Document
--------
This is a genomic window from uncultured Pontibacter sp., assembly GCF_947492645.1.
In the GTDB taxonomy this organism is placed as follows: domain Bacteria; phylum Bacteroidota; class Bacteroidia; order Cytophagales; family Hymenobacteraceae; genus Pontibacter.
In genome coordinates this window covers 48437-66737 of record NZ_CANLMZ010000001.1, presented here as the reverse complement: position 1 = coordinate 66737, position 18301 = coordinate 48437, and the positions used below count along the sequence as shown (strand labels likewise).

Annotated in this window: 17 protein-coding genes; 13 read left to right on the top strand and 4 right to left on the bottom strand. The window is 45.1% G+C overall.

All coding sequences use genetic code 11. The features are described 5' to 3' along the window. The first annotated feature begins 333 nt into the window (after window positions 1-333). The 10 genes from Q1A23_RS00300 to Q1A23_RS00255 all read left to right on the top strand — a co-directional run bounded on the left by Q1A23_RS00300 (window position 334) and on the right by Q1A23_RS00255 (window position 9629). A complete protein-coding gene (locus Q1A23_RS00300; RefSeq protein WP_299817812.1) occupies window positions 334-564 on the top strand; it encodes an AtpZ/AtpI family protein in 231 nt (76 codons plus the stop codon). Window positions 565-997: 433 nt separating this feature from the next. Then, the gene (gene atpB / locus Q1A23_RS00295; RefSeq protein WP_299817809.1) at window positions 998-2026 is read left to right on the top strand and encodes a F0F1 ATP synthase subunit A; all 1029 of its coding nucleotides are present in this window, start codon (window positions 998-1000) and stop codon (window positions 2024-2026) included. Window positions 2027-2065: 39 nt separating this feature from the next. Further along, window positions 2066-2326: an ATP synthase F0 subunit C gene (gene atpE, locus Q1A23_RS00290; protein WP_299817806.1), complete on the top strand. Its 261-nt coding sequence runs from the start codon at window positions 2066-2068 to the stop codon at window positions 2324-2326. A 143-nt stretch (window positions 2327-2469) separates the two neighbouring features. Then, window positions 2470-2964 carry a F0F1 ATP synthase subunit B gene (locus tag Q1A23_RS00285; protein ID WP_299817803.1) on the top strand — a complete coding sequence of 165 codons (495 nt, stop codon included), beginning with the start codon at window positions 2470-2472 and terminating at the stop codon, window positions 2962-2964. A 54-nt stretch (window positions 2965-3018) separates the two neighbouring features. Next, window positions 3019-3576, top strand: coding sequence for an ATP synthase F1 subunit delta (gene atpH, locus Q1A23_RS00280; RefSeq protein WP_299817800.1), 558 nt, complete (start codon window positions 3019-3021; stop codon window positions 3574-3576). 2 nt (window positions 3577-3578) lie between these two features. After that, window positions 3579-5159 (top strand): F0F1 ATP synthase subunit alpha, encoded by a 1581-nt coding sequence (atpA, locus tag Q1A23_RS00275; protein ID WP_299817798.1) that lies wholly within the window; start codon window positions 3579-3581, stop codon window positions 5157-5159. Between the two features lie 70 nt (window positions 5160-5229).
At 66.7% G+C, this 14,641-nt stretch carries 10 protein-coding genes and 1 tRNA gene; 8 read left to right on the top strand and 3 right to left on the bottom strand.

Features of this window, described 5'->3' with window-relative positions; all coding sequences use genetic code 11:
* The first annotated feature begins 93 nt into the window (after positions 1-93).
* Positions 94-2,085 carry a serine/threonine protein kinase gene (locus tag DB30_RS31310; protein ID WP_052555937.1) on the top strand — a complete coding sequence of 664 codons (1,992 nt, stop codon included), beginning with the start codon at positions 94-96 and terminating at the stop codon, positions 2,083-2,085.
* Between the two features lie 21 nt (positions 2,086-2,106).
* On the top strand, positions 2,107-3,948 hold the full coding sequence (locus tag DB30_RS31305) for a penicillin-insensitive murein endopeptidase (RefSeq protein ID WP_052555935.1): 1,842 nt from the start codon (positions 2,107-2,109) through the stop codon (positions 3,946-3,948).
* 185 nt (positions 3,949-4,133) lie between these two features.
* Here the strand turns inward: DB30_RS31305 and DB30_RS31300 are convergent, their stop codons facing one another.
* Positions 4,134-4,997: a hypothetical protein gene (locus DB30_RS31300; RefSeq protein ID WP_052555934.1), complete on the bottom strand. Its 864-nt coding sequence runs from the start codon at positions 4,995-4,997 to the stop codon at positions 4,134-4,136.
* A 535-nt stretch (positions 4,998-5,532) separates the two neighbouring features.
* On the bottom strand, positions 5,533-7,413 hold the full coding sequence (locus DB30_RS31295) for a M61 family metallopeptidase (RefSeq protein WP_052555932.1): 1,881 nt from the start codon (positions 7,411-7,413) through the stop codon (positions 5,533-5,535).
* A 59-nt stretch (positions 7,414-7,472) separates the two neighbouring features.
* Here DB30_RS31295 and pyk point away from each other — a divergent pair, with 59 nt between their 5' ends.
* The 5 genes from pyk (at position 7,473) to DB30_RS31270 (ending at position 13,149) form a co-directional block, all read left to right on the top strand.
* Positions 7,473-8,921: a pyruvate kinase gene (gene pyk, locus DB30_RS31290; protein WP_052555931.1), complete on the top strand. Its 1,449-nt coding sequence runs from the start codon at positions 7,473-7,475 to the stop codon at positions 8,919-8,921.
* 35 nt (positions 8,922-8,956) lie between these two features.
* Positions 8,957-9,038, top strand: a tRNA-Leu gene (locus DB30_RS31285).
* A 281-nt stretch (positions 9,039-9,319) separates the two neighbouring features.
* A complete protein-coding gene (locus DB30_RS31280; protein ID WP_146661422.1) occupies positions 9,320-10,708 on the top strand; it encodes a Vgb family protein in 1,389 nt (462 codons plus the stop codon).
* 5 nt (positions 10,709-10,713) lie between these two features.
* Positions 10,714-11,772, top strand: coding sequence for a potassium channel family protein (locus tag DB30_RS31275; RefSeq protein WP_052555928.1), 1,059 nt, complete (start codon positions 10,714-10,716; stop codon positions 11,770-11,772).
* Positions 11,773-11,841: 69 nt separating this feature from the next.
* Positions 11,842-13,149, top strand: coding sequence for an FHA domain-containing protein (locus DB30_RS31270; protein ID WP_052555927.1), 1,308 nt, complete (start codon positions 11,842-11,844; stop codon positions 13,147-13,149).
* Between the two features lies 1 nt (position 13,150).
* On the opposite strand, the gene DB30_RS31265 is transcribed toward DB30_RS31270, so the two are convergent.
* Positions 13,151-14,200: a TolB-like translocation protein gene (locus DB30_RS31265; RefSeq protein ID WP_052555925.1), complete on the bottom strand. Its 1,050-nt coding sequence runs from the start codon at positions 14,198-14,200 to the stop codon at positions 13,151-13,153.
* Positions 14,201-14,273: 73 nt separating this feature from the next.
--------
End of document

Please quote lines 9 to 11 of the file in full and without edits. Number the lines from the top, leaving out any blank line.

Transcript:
* Positions 94-2,085 carry a serine/threonine protein kinase gene (locus tag DB30_RS31310; protein ID WP_052555937.1) on the top strand — a complete coding sequence of 664 codons (1,992 nt, stop codon included), beginning with the start codon at positions 94-96 and terminating at the stop codon, positions 2,083-2,085.
* Between the two features lie 21 nt (positions 2,086-2,106).
* On the top strand, positions 2,107-3,948 hold the full coding sequence (locus tag DB30_RS31305) for a penicillin-insensitive murein endopeptidase (RefSeq protein ID WP_052555935.1): 1,842 nt from the start codon (positions 2,107-2,109) through the stop codon (positions 3,946-3,948).